Yesterday, I was praying and God put these words on my heart, “Number your days.”  I always keep a notepad next to me on my commute into the office so I scribbled them down.  It wasn’t an ominous, foreboding word, but more of an affirmation of making the most of each day…and so I let that Word begin to marinate.

But later that same day as a close friend and I were having lunch, my wife called to say that one of our good friends had died.  He was a great man.  A generous man.  A godly man.  A warrior.  Intense and intentional.  He loved life, his family, his Lord and was perpetually on a mission to live life with such passion and purpose.  Heaven’s gain is certainly our loss.

The apostle Paul declared (but I’m sure these same words are also written in Stacy’s journal somewhere), “according to my earnest expectation and hope, that I will not be put to shame in anything, but that with all boldness, Christ will even now, as always, be exalted in my body, whether by life or by death” (Philippians 1:20 NASB).

I completely understand how Jesus can be glorified in our lives, but by our death?   We rejoice that Jesus will be exalted when we see Him face to face as He fully redeems in glory those He purchased by His precious blood.  But I believe the Word here is as much earthly as it is heavenly.

Why does it take the death of someone…especially someone greatly loved and highly respected for His love of Jesus to make us say, “Now what were we arguing about?”  “What was I worried about?”  “What am I doing with my life?”  Exactly.  Oh what forgetful creatures we are!  But as in life, so in death, Stacy is exalting Christ.  The ripple of a life well-lived impacts us, doesn’t it?  Those closest to it feel a greater wave rush over them, but even those standing at a distance are touched.

Moses prayed, “So teach us to number our days, that we may present to You a heart of wisdom” (Psalm 90:12 NASB).  Paul declared, “Therefore be careful how you walk, not as unwise men but as wise,making the most of your time, because the days are evil.  So then do not be foolish, but understand what the will of the Lord is(Ephesians 5:15-17 NASB).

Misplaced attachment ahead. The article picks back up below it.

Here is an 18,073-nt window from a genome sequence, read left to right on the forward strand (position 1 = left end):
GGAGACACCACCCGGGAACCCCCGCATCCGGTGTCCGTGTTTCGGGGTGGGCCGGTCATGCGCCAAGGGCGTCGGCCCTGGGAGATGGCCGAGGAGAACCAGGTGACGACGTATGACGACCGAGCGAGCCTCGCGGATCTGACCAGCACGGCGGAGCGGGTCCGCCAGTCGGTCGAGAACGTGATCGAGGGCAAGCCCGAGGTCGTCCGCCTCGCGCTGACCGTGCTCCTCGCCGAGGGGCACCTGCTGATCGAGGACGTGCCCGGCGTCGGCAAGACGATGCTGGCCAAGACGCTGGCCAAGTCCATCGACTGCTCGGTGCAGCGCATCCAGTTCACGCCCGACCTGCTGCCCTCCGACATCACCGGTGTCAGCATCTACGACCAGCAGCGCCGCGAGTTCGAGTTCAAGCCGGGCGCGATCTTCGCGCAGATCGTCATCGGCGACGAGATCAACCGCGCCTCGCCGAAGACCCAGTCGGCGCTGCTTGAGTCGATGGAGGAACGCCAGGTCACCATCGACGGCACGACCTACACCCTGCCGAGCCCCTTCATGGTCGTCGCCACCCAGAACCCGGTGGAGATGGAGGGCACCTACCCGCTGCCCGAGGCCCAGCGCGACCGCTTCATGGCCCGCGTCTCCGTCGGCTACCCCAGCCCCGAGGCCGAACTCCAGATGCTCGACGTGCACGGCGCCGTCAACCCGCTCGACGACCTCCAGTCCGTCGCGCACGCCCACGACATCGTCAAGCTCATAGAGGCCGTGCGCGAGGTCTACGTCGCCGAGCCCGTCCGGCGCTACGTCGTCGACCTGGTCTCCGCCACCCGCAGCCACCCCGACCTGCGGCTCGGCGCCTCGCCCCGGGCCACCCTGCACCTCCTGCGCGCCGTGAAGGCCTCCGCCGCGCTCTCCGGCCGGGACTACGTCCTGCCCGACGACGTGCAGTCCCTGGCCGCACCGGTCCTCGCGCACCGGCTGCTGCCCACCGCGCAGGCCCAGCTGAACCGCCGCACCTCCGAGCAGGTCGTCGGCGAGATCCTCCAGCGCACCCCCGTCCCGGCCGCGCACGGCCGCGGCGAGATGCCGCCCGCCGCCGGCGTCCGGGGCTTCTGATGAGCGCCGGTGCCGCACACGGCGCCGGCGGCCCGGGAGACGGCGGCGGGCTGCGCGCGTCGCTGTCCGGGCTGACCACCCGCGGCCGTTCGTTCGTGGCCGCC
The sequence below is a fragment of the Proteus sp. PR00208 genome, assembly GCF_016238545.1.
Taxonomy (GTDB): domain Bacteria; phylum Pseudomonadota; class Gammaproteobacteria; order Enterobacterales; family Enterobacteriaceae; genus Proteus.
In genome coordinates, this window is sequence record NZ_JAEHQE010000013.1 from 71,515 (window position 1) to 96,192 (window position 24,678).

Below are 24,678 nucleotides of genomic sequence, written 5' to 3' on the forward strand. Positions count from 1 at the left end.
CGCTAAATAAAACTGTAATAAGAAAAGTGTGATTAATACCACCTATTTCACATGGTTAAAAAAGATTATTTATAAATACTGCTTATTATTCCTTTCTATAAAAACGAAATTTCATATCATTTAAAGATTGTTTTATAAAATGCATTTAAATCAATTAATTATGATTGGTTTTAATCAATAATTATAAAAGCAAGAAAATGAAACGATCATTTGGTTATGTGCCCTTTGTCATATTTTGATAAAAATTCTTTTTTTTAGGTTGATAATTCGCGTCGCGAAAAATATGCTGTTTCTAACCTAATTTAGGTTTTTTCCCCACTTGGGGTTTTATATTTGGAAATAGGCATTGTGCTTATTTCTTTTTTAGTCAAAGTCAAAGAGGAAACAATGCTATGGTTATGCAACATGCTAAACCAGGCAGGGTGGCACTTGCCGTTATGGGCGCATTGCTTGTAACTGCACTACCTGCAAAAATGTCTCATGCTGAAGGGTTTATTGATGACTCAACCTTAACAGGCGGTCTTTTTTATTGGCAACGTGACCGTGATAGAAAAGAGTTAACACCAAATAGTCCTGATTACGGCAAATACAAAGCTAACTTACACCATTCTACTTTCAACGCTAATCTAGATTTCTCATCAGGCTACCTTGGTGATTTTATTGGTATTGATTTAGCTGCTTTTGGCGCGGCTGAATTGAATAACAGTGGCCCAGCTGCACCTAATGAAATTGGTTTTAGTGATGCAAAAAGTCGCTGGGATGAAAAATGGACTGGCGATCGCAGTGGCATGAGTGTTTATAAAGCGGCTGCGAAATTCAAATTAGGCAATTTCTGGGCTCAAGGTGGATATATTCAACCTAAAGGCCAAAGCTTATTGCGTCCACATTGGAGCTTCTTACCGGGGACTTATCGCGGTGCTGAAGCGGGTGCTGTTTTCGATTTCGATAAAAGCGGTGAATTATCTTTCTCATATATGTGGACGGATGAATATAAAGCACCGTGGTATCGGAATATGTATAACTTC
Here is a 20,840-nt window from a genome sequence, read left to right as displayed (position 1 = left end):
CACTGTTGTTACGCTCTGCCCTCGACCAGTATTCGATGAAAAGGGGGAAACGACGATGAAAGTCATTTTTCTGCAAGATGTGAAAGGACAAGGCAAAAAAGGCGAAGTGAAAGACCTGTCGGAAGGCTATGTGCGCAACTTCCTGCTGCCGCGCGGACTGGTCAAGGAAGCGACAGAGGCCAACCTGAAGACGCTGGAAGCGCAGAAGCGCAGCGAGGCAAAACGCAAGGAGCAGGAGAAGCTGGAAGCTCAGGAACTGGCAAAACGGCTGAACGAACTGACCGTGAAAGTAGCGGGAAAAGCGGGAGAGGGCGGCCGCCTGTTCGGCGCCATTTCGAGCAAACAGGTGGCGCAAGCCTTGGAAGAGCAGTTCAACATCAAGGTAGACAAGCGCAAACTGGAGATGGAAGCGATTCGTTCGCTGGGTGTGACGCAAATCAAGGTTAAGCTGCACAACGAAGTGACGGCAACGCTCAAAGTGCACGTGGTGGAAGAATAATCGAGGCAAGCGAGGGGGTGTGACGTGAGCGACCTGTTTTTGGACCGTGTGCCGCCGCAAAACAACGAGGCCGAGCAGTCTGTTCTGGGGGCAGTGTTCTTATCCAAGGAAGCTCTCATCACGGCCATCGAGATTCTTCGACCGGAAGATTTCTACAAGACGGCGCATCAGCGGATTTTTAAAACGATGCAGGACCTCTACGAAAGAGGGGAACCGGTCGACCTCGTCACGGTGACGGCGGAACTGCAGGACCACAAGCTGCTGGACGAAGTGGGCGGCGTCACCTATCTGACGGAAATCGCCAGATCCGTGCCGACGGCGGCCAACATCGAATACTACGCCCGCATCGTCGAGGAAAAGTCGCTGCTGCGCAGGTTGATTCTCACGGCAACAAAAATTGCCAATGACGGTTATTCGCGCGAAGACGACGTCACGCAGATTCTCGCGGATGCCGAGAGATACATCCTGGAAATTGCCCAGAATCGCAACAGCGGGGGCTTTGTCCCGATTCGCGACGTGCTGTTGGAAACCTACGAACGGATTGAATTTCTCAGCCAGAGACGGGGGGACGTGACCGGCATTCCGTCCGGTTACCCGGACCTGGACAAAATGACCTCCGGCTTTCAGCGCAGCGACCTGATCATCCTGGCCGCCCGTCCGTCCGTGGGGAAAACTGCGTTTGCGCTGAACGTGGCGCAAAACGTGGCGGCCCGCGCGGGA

Making the most of your time” in the Greek literally means to “redeem or buy up” the time.  We purchase time with our priorities, our choices, and our actions.  Each day is a gift from God of amazing opportunities.  All this is crying out, “If God has so graciously numbered my days, how am I spending my time?”

Stacy’s death is really a call to life.  To wake up and walk wisely.  To reevaluate and make course corrections.  To set aside what is holding you down and push forward to what lies ahead.  To find purpose and passion.  To breathe deeply and smile.  To love life, love Jesus, and love others.  To live for the glory of God and to die with a sword in your hand.

© 2013 Tim McKenzie – 

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9 Responses
  1. So well said Tim!
    Thank you for that challenging word for us all.
    Love your heart.

  2. Steve Seelig says:

    Wonderful word about a wonderful man of God. I found Stacy to be everything you said him to be. He was such a friend & encourager to me. I believe he genuinely loved me & my family and even demonstrated that multiple times.

  3. Pamela Hamza says:

    So grateful for your words – and for the life ministry of our friend. . .

  4. vivien west says:


  5. Edye Bisagno says:

    Tim, that was so eloquently stated. At such a time as this, when words are hard for me to come by and seem unable to get past the pain in my heart and the lump in my throat. Thank you. Stacy leaves behind a gaping hole in many of our hearts but a beautiful challenge to live life well and especially to God’s glory. He always did that so wonderfully in his life & now his legacy continues. Thanks again for these inspiring words.

    Tim & Edye Bisagno
    2 Corinthians 5:4

  6. Patsy Haynes says:

    What an awesome way to describe our precious and dear friend Stacy. He was an humble man and loved by so many. My heart is breaking for his family, Dot, Janet, Colleen, Shannon, Christianne, Victoria and Austin and so many others. Stacy will be missed tremendously. I praise God for His promise for all of us meeting again someday and that promise is what keeps us going. My love to all of you.

  7. Darlene Wilkins says:

    To know Stacy was to love him and to love his family. Thank you for putting into words what our feelings knew but could not find words to say. You captured the very core of the man he was. Thank you for the reminder to number our days well just as Stacy and Janet did.

  8. Rhonda Blessing says:

    A great blog, Tim. It was so beautifully written and is such an honoring tribute to Stacy. Especially loved the last paragraph and the good, challenging word. Thank you!

  9. Donna Cox says:

    Your beautiful, insightful words warmed my heart. Randy’s mother recently passed away and we also lost a dear friend in the tragic train accident in Spain. So much sorrow in such a short span of time. My heart is weary, but your words about Stacy really lifted me up. Stacy was a remarkable role model for so many people. He will be truly missed by everyone who knew and loved him.